საერთაშორისო ურთიერთობების სპეციალისტი, ხანგრძლივი პერიოდის მანძილზე იკვლევს შორეული აღმოსავლეთის რეგიონს სწორედ ამ კუთხით, იაპონია–აშშ–ის სამოკავშირეო ურთიერთობებს, რეგიონში არსებულ ტერიტორულ დავებს და სამხედრო–პოლიტიკურ ძალთა ბალანსს.ლექცია შეეხებოდა იაპონიასა და ჩინეთს შორის არსებულ ტერიტორიულ დავაზე (სენკაკუს/დიაოუს კუნძულები) და ამ კონტექსტში აშშ–ის რეგიონულ როლზე. ასევე ისაუბრებს 19–20 საუკუნეების მანძილზე რეგიონში განვითარებული საერთაშორისო–პოლიტიკურ პროცესების შესახებ და მომავალში რეგიონული თანამშრომლობის განვითარების პერსპექტივებზე.
Gavan McCormack is a researcher specialising in East Asia who is Emeritus Professor and Visiting Fellow, Division of Pacific and Asian History of the Australian National University. He is also a coordinator of an award-winning open access journal The Asia-Pacific Journal: Japan Focus.
McCormack did a combined Law and Arts degree at the University of Melbourne from 1955 to 1959. He then spent two years completing a Masters degree in history from 1960 to 1962. McCormack spent the 1962–1963 academic year at the Osaka Foreign Language University where he took a Diploma in Japanese Language and Culture. He then enrolled at the School of Oriental and African Studies in London where from 1963 to 1966 he did another undergraduate degree in Chinese, graduating with a Second Class Honours degree. McCormack then spent two years completing a second Masters degree at SOAS in Area Studies (Far East). From 1969 to 1974 he completed a doctoral degree at SOAS and produced a thesis Chang Tso-lin, the Mukden Military Clique, and Japan, 1920–1928: The Development and interrelationships of Chinese warlordism and Japanese imperialism in northeast China. This was later published as a book.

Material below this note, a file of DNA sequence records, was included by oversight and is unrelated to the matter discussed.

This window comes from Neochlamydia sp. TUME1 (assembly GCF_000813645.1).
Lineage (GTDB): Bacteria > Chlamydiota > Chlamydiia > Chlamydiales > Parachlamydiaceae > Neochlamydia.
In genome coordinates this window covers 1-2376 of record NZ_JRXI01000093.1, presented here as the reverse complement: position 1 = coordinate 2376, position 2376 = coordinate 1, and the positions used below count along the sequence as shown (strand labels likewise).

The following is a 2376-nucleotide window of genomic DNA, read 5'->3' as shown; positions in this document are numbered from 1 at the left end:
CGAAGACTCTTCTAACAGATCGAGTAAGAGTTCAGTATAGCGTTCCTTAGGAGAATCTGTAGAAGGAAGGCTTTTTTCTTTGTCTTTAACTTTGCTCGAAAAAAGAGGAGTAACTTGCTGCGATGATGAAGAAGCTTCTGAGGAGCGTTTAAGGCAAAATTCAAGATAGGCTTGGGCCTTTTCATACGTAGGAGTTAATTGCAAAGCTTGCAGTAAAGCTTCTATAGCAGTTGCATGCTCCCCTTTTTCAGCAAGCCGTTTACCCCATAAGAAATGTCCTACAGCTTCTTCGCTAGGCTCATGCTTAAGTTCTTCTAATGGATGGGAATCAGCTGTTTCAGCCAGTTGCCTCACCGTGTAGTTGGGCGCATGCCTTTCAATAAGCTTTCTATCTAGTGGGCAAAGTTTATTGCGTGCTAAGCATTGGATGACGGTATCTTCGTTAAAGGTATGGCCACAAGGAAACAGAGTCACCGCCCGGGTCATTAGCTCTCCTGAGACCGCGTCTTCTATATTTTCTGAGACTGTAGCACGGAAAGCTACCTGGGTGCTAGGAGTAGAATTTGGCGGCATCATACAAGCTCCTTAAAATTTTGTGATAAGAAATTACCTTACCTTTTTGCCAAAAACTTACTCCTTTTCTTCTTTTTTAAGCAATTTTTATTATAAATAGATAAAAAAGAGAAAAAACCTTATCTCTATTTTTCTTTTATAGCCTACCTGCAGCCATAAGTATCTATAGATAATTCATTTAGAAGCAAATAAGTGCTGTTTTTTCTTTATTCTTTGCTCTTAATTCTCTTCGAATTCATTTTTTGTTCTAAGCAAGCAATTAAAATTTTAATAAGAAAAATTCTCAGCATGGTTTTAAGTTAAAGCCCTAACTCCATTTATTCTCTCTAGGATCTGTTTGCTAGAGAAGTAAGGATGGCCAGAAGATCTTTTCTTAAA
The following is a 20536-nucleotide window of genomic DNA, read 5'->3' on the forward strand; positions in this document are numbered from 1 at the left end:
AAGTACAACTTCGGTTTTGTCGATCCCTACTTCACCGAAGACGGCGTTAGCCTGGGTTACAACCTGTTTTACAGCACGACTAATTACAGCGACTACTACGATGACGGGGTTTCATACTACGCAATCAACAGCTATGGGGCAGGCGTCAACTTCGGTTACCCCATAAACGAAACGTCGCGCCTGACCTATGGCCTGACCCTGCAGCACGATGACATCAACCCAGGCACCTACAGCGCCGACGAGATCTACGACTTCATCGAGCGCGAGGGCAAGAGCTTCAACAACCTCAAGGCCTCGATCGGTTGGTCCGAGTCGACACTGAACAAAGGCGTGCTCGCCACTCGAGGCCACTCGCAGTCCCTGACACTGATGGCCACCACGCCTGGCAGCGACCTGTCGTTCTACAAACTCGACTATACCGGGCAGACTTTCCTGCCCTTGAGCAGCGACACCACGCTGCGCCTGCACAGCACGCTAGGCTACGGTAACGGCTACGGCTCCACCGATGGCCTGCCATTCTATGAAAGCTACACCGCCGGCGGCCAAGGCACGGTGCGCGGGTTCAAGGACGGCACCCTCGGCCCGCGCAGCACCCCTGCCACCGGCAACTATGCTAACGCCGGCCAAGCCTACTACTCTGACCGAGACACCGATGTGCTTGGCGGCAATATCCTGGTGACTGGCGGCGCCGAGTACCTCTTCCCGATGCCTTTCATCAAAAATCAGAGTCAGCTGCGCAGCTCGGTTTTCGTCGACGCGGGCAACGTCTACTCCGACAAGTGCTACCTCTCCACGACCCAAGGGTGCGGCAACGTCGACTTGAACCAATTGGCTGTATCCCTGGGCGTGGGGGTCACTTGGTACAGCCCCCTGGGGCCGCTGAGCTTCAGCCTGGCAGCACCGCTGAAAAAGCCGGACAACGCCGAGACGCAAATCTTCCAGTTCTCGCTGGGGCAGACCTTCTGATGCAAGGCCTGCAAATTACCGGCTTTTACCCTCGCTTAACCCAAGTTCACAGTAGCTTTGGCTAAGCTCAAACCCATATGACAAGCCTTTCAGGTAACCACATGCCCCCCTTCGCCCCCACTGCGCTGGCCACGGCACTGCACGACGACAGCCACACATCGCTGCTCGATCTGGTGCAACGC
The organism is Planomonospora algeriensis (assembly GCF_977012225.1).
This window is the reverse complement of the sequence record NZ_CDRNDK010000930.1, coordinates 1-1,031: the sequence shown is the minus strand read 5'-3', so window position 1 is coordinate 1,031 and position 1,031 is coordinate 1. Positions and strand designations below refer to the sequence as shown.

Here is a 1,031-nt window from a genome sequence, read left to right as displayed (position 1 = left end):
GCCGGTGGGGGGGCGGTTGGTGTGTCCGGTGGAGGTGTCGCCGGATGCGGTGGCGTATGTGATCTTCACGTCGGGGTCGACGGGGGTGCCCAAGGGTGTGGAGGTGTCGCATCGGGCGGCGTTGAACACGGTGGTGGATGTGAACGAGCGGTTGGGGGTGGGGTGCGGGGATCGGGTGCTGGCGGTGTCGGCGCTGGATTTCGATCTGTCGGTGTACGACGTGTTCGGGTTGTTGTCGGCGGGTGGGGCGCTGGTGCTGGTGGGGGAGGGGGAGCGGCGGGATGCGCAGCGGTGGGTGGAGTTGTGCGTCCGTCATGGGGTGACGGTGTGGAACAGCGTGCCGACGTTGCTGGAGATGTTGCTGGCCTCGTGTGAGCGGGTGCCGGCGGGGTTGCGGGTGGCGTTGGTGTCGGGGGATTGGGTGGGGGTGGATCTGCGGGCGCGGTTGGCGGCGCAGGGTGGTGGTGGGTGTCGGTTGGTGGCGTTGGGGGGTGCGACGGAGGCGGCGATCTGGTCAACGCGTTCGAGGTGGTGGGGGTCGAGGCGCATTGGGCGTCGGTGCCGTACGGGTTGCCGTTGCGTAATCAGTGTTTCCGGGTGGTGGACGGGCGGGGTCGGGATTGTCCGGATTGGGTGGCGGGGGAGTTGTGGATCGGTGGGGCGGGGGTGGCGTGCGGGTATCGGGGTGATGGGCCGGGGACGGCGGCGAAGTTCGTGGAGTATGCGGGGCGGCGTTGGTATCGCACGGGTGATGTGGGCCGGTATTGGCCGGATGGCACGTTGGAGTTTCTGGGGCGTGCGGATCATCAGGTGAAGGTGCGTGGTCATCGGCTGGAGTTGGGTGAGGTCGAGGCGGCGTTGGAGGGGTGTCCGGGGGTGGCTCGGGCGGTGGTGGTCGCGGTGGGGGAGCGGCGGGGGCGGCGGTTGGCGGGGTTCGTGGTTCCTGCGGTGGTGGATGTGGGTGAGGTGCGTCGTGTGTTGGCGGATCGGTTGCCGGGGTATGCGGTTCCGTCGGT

His academic career took him to the University of Leeds in the United Kingdom, then to La Trobe University in Victoria, Australia and eventually the University of Adelaide in South Australia. In 1990 he was appointed Professor in Japanese at the Australian National University.
McCormack’s main research interest is in “modern Japanese (and East Asian) political, intellectual, and environmental history”. He has published widely, in academic and popular journals, on the “liberation” struggles in South East Asia. In more recent times he has become more interested in environmental issues and in 1996 published The Emptiness of Japanese Affluence which attacked Japanese economic success as a mirage based on environmental exploitation that posed the single greatest threat to stability in the region. He remains a trenchant critic of the Bush Presidency and the American government in general. He has claimed that the North Korean nuclear program is justified by belligerent American rhetoric.
He worked as visiting professor at Kobe University, Kyoto University, Ritsumeikan University, Tsukuba University, International Christian University, and Tokyo Institute of Technology.